Watchdog rules out Coulson investigation

The Electoral Commission will not open an investigation into payments made to David Cameron’s former spin doctor Andy Coulson by his former employer News International.

Coulson received the payments after quitting as News of the World editor as the phone hacking scandal engulfed the now-defunct tabloid.

The watchdog has said there was “no evidence” to suggest that strict rules relating to political party finances had been breached.

Coulson was hired by the Tories in July 2007 on a reported salary of £275,000, six months after he quit as editor of the Sunday newspaper when its royal editor Clive Goodman and private investigator Glenn Mulcaire were jailed for phone hacking.

It was reported last week that for several months after he started his new role, the spin chief was still receiving instalments of money as full settlement of his two-year contract.

Coulson continued to work for Cameron in Downing Street as No 10’s communications chief until he quit in January this year as the phone hacking scandal refused to die down.

Labour MP Tom Watson wrote to the Commission questioning whether the severance pay effectively part-funded Coulson’s salary.

But a spokeswoman for the watchdog said: “There is no evidence to suggest that there has been a breach of the Political Parties Elections and Referendums Act.

“We won’t be opening a case review in to the allegation.”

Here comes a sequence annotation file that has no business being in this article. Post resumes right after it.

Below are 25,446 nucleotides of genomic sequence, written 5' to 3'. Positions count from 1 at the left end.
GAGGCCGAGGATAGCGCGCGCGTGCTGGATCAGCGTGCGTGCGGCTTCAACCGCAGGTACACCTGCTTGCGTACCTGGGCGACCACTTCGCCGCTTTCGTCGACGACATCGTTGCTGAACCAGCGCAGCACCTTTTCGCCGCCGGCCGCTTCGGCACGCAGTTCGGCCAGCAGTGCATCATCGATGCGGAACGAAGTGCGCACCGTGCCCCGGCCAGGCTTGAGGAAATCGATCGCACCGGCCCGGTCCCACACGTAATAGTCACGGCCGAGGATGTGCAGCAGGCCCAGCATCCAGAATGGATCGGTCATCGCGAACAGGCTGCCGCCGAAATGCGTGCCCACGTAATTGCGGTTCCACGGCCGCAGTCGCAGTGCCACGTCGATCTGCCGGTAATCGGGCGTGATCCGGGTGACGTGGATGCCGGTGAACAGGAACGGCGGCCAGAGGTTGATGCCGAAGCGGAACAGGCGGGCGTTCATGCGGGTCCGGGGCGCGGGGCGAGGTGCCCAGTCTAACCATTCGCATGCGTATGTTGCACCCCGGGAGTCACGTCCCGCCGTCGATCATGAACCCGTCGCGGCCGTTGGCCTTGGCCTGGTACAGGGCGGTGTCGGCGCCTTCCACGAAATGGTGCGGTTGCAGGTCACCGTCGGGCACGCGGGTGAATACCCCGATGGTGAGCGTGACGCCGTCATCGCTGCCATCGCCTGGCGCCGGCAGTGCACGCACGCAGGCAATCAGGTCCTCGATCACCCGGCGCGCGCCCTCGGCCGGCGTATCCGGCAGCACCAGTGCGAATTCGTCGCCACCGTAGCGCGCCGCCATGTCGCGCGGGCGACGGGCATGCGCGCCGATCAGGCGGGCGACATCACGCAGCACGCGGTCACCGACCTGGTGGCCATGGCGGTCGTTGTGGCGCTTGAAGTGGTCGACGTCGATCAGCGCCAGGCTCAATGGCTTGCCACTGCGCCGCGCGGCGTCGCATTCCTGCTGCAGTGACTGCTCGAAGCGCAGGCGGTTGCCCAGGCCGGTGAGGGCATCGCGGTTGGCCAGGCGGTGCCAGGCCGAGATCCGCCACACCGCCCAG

Tory sources said Coulson was not asked about his severance package when he was taken on as Cameron’s communications chief.

A party spokesman added that the payments were a “private matter” and it was not part of the recruitment process to discuss severance deals from previous jobs with potential employees.

As reports of the payments emerged last week the party said they would not constitute “donations in kind” to the Conservatives as they were linked to his previous employment with News International.

Watson has submitted a complaint to Parliament’s standards watchdog about the severance payments.

The MP has complained that when Coulson received a parliamentary pass, sponsored by Cameron, in September 2007 he did not declare he was receiving health insurance, a company car and severance payments from his former employers.

The rules say that anyone with a pass must declare work for which they receive more than £329 in a calendar year.

The Parliamentary Standards Commissioner’s office has not yet decided whether to launch a formal investigation.

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